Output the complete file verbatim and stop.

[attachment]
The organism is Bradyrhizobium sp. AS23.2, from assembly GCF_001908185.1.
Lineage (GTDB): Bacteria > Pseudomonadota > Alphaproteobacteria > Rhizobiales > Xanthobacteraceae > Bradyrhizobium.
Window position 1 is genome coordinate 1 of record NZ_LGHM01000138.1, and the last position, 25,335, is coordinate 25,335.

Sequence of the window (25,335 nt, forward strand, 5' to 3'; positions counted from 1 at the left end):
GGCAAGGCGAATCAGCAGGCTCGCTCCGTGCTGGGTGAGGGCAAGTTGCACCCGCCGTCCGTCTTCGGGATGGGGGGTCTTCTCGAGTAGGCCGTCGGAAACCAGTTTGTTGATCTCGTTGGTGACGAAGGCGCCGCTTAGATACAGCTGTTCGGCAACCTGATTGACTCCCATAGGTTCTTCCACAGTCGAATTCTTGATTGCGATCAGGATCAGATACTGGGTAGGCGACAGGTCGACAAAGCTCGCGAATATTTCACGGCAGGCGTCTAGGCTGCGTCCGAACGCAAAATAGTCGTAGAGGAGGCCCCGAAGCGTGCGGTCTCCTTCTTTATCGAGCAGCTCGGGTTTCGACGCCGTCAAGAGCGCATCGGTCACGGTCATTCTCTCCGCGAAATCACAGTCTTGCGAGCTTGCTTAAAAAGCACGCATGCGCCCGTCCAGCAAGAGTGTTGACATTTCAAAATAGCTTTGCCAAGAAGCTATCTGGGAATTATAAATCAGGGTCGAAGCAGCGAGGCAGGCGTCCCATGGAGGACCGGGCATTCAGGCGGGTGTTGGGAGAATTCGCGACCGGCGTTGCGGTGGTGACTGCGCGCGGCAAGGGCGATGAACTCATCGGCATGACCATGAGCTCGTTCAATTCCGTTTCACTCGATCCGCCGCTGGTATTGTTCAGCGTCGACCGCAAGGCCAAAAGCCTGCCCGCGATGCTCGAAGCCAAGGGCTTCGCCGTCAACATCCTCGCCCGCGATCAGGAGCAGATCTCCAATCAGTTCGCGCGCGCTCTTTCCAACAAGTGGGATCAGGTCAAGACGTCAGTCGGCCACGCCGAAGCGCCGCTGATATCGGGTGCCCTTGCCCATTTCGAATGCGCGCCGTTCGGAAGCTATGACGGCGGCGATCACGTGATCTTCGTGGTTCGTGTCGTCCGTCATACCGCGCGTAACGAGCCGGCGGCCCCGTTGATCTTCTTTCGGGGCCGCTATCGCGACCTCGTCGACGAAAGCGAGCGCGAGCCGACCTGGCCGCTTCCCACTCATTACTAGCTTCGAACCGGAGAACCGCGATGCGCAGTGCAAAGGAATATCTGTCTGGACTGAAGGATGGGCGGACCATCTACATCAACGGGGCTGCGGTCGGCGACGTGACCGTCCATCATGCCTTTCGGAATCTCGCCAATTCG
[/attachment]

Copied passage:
The organism is Bradyrhizobium sp. AS23.2, from assembly GCF_001908185.1.
Lineage (GTDB): Bacteria > Pseudomonadota > Alphaproteobacteria > Rhizobiales > Xanthobacteraceae > Bradyrhizobium.
Window position 1 is genome coordinate 1 of record NZ_LGHM01000138.1, and the last position, 25,335, is coordinate 25,335.

Sequence of the window (25,335 nt, forward strand, 5' to 3'; positions counted from 1 at the left end):
GGCAAGGCGAATCAGCAGGCTCGCTCCGTGCTGGGTGAGGGCAAGTTGCACCCGCCGTCCGTCTTCGGGATGGGGGGTCTTCTCGAGTAGGCCGTCGGAAACCAGTTTGTTGATCTCGTTGGTGACGAAGGCGCCGCTTAGATACAGCTGTTCGGCAACCTGATTGACTCCCATAGGTTCTTCCACAGTCGAATTCTTGATTGCGATCAGGATCAGATACTGGGTAGGCGACAGGTCGACAAAGCTCGCGAATATTTCACGGCAGGCGTCTAGGCTGCGTCCGAACGCAAAATAGTCGTAGAGGAGGCCCCGAAGCGTGCGGTCTCCTTCTTTATCGAGCAGCTCGGGTTTCGACGCCGTCAAGAGCGCATCGGTCACGGTCATTCTCTCCGCGAAATCACAGTCTTGCGAGCTTGCTTAAAAAGCACGCATGCGCCCGTCCAGCAAGAGTGTTGACATTTCAAAATAGCTTTGCCAAGAAGCTATCTGGGAATTATAAATCAGGGTCGAAGCAGCGAGGCAGGCGTCCCATGGAGGACCGGGCATTCAGGCGGGTGTTGGGAGAATTCGCGACCGGCGTTGCGGTGGTGACTGCGCGCGGCAAGGGCGATGAACTCATCGGCATGACCATGAGCTCGTTCAATTCCGTTTCACTCGATCCGCCGCTGGTATTGTTCAGCGTCGACCGCAAGGCCAAAAGCCTGCCCGCGATGCTCGAAGCCAAGGGCTTCGCCGTCAACATCCTCGCCCGCGATCAGGAGCAGATCTCCAATCAGTTCGCGCGCGCTCTTTCCAACAAGTGGGATCAGGTCAAGACGTCAGTCGGCCACGCCGAAGCGCCGCTGATATCGGGTGCCCTTGCCCATTTCGAATGCGCGCCGTTCGGAAGCTATGACGGCGGCGATCACGTGATCTTCGTGGTTCGTGTCGTCCGTCATACCGCGCGTAACGAGCCGGCGGCCCCGTTGATCTTCTTTCGGGGCCGCTATCGCGACCTCGTCGACGAAAGCGAGCGCGAGCCGACCTGGCCGCTTCCCACTCATTACTAGCTTCGAACCGGAGAACCGCGATGCGCAGTGCAAAGGAATATCTGTCTGGACTGAAGGATGGGCGGACCATCTACATCAACGGGGCTGCGGTCGGCGACGTGACCGTCCATCATGCCTTTCGGAATCTCGCCAATTCG